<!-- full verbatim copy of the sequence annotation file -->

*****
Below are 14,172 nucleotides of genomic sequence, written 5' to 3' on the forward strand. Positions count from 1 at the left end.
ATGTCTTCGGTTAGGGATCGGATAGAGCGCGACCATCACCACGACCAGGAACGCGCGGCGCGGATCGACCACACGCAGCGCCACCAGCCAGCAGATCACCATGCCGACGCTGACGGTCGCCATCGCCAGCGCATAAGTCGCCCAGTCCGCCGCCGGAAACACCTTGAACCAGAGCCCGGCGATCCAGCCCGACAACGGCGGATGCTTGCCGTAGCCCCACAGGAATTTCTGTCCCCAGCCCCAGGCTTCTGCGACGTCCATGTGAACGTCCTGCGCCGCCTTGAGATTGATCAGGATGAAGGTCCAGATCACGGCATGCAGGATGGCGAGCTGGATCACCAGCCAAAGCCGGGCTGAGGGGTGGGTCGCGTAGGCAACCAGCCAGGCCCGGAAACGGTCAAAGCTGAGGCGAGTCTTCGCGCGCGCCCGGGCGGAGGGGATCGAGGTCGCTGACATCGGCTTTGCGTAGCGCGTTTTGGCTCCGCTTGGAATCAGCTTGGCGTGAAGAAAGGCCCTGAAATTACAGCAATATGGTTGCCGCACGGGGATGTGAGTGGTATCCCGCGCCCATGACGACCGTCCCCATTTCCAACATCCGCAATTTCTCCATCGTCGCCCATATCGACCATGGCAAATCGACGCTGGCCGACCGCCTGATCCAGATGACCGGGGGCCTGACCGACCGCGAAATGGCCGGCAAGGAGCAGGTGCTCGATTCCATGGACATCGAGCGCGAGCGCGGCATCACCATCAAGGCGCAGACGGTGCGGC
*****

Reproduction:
Below are 14,172 nucleotides of genomic sequence, written 5' to 3' on the forward strand. Positions count from 1 at the left end.
ATGTCTTCGGTTAGGGATCGGATAGAGCGCGACCATCACCACGACCAGGAACGCGCGGCGCGGATCGACCACACGCAGCGCCACCAGCCAGCAGATCACCATGCCGACGCTGACGGTCGCCATCGCCAGCGCATAAGTCGCCCAGTCCGCCGCCGGAAACACCTTGAACCAGAGCCCGGCGATCCAGCCCGACAACGGCGGATGCTTGCCGTAGCCCCACAGGAATTTCTGTCCCCAGCCCCAGGCTTCTGCGACGTCCATGTGAACGTCCTGCGCCGCCTTGAGATTGATCAGGATGAAGGTCCAGATCACGGCATGCAGGATGGCGAGCTGGATCACCAGCCAAAGCCGGGCTGAGGGGTGGGTCGCGTAGGCAACCAGCCAGGCCCGGAAACGGTCAAAGCTGAGGCGAGTCTTCGCGCGCGCCCGGGCGGAGGGGATCGAGGTCGCTGACATCGGCTTTGCGTAGCGCGTTTTGGCTCCGCTTGGAATCAGCTTGGCGTGAAGAAAGGCCCTGAAATTACAGCAATATGGTTGCCGCACGGGGATGTGAGTGGTATCCCGCGCCCATGACGACCGTCCCCATTTCCAACATCCGCAATTTCTCCATCGTCGCCCATATCGACCATGGCAAATCGACGCTGGCCGACCGCCTGATCCAGATGACCGGGGGCCTGACCGACCGCGAAATGGCCGGCAAGGAGCAGGTGCTCGATTCCATGGACATCGAGCGCGAGCGCGGCATCACCATCAAGGCGCAGACGGTGCGGC